The key to my conversion was God's presence, thrust upon me without warning, without any expectation that any Divine Power really existed, through a door that was not intentionally opened. I often wondered why God would do that. It seemed unbelievable to me that God would reveal Himself to an unholy person rather than exclusively to holy ones. Then I read Richard Rohr's book, Things Hidden. I love to listen to Fr. Richard's -- I have been blessed to attend two of his lectures and to meet him, briefly, in person once -- and I read everything of his that I can lay my hands on.
There, in Things Hidden, I found the long-elusive explanation. "Strangely enough," writes Fr. Richard, "it's often imperfect people and people in quite secular settings who encounter the Presence." Fr. Richard goes on to state that this pattern is clear throughout the Bible. Say what? I have some reading to do!
Next Fr. Richard points out the answer to the question I pose in my book, Blest Atheist: Why would God use an atheist to accomplish the good He wished for others? One answer I suggested in my book is quite convincing (for me) in its simplicity and comes from one of my two favorite books, The Cloud of Unknowing (the other being very similar in content, The Book of Privy Counseling). The answer posed there to the question why God uses sinners to carry out His work overpoweringly simple: "because He can." Fr. Richard points out that as with God's revelation of Himself to unbelievers, God has used the most unlikely and sinful people to do His bidding. The Bible tells of these, too: Samson the seductee, Paul the killer of Christians, and a host of others we could all name.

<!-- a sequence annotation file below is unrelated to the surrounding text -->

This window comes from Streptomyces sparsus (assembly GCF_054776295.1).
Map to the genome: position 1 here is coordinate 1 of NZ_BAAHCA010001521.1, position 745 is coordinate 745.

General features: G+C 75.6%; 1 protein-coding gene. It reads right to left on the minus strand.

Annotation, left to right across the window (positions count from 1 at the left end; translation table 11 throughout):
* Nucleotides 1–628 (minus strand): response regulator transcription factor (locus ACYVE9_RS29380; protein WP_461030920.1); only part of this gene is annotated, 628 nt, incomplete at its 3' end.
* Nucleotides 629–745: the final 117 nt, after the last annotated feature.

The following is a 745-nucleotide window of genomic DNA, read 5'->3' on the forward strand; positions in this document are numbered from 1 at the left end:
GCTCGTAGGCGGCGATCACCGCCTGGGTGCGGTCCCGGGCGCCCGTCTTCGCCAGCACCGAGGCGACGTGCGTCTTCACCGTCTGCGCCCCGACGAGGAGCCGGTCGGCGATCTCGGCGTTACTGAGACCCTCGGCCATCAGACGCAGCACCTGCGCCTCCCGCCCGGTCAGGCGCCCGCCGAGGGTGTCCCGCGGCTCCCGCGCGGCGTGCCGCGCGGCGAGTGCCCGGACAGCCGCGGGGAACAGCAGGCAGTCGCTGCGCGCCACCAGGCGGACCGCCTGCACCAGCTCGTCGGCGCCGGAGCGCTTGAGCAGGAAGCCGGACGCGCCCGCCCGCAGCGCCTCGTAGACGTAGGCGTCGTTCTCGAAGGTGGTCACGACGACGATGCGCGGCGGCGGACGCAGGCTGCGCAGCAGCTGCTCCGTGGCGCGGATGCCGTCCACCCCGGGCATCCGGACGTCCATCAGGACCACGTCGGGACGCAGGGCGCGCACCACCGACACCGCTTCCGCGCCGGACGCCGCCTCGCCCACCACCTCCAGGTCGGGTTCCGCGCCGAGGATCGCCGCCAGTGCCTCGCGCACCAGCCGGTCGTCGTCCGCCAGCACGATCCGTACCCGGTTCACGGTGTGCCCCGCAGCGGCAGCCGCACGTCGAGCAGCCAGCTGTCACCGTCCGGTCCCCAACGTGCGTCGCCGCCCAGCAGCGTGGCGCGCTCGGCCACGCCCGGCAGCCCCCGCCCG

Let's see: imperfect, sinner, secular, unbeliever, a straying sheep delighting in cavorting in bramble bushes... I am starting to understand. I was a pretty good candidate for God to show up and say, "Whoa, there! Here I am! Follow Me!"
Who can say "no" to that? Now, instead of gaily cavorting in the bramble bushes, I find myself scrambling over difficult terrain along a very narrow path, trying to keep up with those giant-sized footsteps I agreed to follow. Although I no longer determine my own direction, the journey is somehow far more meaningful and pleasurable. I especially like the part about not running about alone: "Behold, I am with you always, even to the end of time [Matthew 28:20]."